Rescue medications: Rescue medications will be reviewed and approved as necessary for exacerbation of constipation or diarrhea since the study medication treatment period is about 14 days total. The patient will contact the study staff to request review and approval of the use of a rescue medication by the principal investigator. The use of the rescue medication will be documented by the patient in the bowel pattern, bloating and pain diary. Rescue medications are not allowed within 7 days of the rectal sensation studies to ensure data integrity.

  3. Have clinical evidence, including but not limited to, of a clinically significant abnormal physical examination or laboratory value or of a past event documented in the past medical record, or current clinically significant abnormal physical examination or laboratory value that could indicate significant cardiovascular, respiratory, renal, hepatic, GI, hematological, neurological, psychiatric or other diseases that interfere with the objectives of the study. If a laboratory test value falls outside of the reference range and is considered clinically significant, it may be repeated once at the discretion of the principal investigator. If the laboratory test result remains abnormal and clinically significant, the patient will be discontinued from the study and referred to a primary care physician for evaluation.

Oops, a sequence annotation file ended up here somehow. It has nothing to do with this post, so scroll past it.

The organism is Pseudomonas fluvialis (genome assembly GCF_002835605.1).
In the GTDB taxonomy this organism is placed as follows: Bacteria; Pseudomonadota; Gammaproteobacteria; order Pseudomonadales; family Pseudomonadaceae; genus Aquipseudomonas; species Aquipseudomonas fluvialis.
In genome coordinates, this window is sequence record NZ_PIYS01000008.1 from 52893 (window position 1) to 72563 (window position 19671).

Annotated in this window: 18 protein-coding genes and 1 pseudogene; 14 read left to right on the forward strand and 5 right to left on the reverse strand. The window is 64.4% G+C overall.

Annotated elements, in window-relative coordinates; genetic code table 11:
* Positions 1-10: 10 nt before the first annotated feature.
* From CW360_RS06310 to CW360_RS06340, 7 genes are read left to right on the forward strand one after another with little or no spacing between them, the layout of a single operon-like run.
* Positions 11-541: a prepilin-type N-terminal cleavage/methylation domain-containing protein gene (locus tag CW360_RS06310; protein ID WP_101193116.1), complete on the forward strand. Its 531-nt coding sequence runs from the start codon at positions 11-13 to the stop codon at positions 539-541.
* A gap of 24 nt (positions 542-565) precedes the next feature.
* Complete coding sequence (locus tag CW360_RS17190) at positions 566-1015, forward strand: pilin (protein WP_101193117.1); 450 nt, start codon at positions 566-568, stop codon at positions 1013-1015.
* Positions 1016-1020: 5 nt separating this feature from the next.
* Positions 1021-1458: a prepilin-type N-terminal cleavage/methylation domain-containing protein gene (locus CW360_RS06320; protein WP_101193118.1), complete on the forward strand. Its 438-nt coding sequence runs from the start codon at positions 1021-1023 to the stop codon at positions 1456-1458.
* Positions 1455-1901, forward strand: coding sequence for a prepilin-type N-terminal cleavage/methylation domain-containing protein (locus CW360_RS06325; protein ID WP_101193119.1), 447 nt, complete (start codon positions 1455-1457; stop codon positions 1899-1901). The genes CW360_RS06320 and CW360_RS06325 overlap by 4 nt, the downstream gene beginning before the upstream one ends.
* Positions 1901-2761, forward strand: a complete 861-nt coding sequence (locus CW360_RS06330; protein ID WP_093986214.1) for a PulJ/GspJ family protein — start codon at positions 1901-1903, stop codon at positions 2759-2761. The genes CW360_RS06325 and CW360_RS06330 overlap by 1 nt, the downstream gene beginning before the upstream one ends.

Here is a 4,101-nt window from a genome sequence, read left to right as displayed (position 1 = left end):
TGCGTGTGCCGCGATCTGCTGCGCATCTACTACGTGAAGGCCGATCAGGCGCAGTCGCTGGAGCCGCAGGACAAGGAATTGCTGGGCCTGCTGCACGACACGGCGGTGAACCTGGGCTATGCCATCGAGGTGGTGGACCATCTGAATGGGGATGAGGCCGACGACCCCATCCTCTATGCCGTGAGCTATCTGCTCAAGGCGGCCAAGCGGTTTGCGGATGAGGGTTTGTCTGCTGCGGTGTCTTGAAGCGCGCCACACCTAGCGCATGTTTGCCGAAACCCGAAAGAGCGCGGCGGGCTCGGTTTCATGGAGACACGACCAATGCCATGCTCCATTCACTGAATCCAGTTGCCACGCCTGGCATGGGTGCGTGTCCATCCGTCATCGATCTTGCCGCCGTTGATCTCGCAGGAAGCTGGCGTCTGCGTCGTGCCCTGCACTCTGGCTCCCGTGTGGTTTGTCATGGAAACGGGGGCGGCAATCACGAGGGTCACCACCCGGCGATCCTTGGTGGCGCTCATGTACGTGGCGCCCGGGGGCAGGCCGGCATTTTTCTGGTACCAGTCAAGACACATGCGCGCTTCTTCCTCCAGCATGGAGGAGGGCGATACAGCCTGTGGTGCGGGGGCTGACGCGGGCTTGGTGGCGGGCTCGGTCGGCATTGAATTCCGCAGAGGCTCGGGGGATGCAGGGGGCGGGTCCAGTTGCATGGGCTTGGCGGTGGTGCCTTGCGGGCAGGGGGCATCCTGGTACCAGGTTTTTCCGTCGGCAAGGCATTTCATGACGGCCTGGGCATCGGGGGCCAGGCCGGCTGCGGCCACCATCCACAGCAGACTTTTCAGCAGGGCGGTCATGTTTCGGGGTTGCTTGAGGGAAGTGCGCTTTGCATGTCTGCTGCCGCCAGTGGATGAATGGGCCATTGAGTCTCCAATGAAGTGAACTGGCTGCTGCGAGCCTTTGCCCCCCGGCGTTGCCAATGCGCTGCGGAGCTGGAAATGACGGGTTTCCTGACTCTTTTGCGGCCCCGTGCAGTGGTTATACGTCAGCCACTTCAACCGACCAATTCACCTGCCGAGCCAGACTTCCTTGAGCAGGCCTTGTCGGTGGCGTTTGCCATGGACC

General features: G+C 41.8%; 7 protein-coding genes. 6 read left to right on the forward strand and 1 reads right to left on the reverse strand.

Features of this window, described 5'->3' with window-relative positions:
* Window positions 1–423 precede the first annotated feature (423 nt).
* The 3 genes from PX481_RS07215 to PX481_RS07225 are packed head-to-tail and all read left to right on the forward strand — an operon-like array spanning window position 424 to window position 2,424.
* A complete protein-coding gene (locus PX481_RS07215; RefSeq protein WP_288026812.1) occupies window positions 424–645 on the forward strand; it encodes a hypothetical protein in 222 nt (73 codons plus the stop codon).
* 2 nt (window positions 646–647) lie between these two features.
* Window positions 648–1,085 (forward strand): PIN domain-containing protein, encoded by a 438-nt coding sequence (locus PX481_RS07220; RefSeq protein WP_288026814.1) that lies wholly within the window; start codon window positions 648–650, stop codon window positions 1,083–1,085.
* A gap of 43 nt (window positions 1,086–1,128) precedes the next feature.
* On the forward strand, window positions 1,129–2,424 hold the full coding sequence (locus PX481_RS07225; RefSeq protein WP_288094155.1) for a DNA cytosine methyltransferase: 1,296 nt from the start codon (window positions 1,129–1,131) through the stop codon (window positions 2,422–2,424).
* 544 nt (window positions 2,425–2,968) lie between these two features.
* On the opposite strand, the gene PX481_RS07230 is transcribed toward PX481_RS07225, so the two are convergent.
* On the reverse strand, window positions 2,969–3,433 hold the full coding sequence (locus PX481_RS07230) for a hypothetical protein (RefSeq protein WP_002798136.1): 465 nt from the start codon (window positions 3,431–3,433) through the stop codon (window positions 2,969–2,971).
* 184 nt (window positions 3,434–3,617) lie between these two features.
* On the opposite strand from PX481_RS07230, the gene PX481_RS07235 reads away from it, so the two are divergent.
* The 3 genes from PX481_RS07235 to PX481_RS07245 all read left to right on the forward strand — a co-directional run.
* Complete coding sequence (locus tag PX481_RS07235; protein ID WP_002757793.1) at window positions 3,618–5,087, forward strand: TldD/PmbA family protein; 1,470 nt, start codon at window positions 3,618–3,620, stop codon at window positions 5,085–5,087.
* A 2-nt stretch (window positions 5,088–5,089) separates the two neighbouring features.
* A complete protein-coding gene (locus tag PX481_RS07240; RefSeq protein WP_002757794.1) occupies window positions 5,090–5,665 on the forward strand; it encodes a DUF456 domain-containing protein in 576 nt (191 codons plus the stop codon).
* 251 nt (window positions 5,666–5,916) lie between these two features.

4. Be a known substance abuser or be considered to be an alcoholic not in remission.
  5. Have participated in another clinical study in the past 30 days.
  6. Have a history of allergic reactions to egg, ginseng, ginger or Sichuan pepper.
  7. Be clinically lactose intolerant.
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Please refer to this study by its identifier: NCT01890837

United States, Minnesota
Mayo Clinic, Rochester Methodist CRU
Rochester, Minnesota, United States, 55905
Sponsors and Collaborators
Tsumura USA
Cato Research
Principal Investigator: Michael Camilleri, MD Mayo Clinic
  More Information

Responsible Party: Tsumura USA Identifier: NCT01890837     History of Changes
Other Study ID Numbers: TU100CPT5
Study First Received: June 27, 2013
Last Updated: June 9, 2016

Keywords provided by Tsumura USA:
Rectal Compliance
Rectal Sensation
Rectal Tone

Additional relevant MeSH terms:
Irritable Bowel Syndrome
Abdominal Pain
Gastrointestinal Diseases
Digestive System Diseases
Intestinal Diseases
Pathologic Processes
Colonic Diseases, Functional
Colonic Diseases
Neurologic Manifestations
Nervous System Diseases
Signs and Symptoms
Signs and Symptoms, Digestive processed this record on April 21, 2017